12 Japanese Masters

12 Japanese Masters

"In the first 25 years after the war, Japan carried out democratic, economic, and cultural reforms that normally have taken other countries an entire century."

 

Preface by Alex Kerr

When Maggie Saiki refers to the precious "window of opportunity"--the period after World War II (from about 1945 to 1965)--during which the basic forms of modern Japanese design took shape, she describes a time of rapid change when artists still had access to their traditional culture, but also vivid new forms arriving from the West, primarily the United States. The challenge for these twelve designers was not to reconcile the two cultures, but to rebuild their nation using the resources of each.

Chapter One: The Emperor of Japanese Graphic Design

Yusaku Kamekura met his first design heroes through images he saw as a child in the 1920s but his own work amplified the dreams of the mid- to late 20th century. His greatest gift to the profession was his stubborn insistence that it respect itself and take advantage of every talent. Although Kamekura was first and foremost a commercial designer, he was one of a mere handful who remained a craftsman until the end, completely independent.

Yusaku Kamekura

(1915-1997, Niigata) Uncompromising perfectionist, visionary and the profession's first undisputed leader, he worked all his life to shape it. Uncompromising perfectionist, visionary and the profession's first undisputed leader, Yusaku Kamekura worked all his life to shape it. Two years after his first one-man show, he organized the famed Graphic '55 exhibition at the Takashimaya...

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Yusaku Kamekura

(1915-1997, Niigata) Uncompromising perfectionist, visionary and the profession's first undisputed leader, he worked all his life to shape it. Uncompromising perfectionist, visionary and the profession's first undisputed leader, Yusaku Kamekura worked all his life to shape it. Two years after his first one-man show, he organized the famed Graphic '55 exhibition at the Takashimaya department store, introducing design into the vocabulary of the populace. Five years later he helped gather Japan's budding graphic designers into the Japan Advertising Artists Club (JAAC). Less than a decade later he hosted the World Design Conference. Following this event, he co-founded the still-successful Nippon Design Center, pairing corporations and designers in a unique and uniquely progressive and productive organization. In 1978 he was a founding member in the Japan Graphic Designers Association (JAGDA). From 1989 to 1993, he expressed his personal vision and kudos to other designers, artists and illustrators worldwide in Creation, his own publication. Kamekura's work, whether for lighting manufacturers or international events like the 1964 Olympics, was successful and exciting because its creator was forever excited about the world. He revealed his greatest strengths in the laconic--logos--and the expansive--posters. The breadth of the forms he chose and created reflects the great breadth of his life and loves.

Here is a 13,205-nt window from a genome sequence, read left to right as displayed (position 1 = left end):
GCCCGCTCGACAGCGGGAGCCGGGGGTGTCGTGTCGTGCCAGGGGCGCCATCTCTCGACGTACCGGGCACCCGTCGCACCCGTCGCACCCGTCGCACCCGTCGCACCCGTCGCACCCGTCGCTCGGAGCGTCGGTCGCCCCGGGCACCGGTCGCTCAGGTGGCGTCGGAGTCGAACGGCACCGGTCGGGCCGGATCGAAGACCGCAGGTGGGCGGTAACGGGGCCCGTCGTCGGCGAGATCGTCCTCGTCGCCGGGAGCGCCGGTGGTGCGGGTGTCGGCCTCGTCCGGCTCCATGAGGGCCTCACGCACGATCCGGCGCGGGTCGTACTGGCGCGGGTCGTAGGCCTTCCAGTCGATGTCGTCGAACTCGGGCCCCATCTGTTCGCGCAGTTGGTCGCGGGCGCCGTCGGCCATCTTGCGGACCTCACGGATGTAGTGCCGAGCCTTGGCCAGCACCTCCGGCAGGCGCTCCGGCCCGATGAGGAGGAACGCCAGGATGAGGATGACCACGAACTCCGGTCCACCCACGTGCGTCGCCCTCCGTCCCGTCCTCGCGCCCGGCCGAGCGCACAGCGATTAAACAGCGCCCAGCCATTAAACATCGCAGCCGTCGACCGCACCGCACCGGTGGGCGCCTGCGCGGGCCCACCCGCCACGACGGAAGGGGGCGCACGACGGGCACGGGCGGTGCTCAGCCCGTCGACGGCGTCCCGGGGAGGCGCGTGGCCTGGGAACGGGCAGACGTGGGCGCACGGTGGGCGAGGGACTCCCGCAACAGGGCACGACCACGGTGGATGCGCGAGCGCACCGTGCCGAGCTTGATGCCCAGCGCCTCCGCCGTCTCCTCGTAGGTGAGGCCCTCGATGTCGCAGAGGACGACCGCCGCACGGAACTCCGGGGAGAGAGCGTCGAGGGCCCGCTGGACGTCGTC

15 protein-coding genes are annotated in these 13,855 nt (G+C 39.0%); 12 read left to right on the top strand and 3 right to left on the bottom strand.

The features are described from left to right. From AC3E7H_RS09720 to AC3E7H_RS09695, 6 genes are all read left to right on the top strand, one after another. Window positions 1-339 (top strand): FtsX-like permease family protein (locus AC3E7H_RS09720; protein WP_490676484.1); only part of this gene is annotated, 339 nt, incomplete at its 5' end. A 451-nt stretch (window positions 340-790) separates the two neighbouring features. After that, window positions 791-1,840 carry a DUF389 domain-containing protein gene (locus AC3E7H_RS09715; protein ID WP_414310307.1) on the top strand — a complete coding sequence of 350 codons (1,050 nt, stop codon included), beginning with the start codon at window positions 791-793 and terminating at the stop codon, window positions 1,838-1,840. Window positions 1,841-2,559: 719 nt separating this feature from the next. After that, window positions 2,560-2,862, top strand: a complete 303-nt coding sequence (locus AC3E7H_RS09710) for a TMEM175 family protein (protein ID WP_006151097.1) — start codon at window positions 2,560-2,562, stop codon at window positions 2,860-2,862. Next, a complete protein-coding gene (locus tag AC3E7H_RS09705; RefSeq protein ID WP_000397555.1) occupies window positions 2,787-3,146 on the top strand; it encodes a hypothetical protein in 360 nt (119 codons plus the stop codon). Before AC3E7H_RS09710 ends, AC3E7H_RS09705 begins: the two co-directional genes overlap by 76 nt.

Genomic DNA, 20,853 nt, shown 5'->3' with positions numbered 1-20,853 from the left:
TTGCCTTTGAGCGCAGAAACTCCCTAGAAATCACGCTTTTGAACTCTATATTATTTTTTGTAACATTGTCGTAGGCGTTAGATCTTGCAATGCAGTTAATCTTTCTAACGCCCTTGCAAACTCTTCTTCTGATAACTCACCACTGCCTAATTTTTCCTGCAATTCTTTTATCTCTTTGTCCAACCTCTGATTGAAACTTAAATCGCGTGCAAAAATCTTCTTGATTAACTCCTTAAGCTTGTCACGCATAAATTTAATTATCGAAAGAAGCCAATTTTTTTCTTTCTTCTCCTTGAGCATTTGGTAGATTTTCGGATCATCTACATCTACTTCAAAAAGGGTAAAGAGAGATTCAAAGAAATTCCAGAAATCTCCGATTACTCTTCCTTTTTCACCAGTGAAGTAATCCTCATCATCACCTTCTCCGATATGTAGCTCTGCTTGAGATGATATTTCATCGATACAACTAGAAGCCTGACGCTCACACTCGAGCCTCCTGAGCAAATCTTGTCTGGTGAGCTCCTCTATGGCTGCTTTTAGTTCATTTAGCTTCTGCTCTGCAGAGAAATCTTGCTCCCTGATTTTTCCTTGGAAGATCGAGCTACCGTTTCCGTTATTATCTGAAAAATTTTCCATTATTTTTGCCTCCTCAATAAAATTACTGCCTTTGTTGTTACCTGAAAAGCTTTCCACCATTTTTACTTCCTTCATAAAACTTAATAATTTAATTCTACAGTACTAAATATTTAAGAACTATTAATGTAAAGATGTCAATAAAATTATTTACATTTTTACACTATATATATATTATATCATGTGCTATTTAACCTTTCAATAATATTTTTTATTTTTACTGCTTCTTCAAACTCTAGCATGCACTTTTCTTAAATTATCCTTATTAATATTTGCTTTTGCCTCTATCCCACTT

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Chapter Two: The Pioneers and Organizers

Kazumasa Nagai, Kiyoshi Awazu, Ikko Tanaka, Mitsuo Katsui and Shigeo Fukuda were the idealistic pioneers of Japanese postwar design. Together they created many of the organizations that legitimized and ruled the profession until 1970.

 

Kazumasa Nagai

b. 1929, Osaka

By appearances, many would say that Kazumasa Nagai is a private person, but through his work, he reveals his entire self and psyche. Intensely open and sometimes labeled naiive, Nagai has consistently allied his work with the most fitting clients, largely because his sincerity and simplicity attune him with the world in its constant change. Although he studied only...

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Kazumasa Nagai

b. 1929, Osaka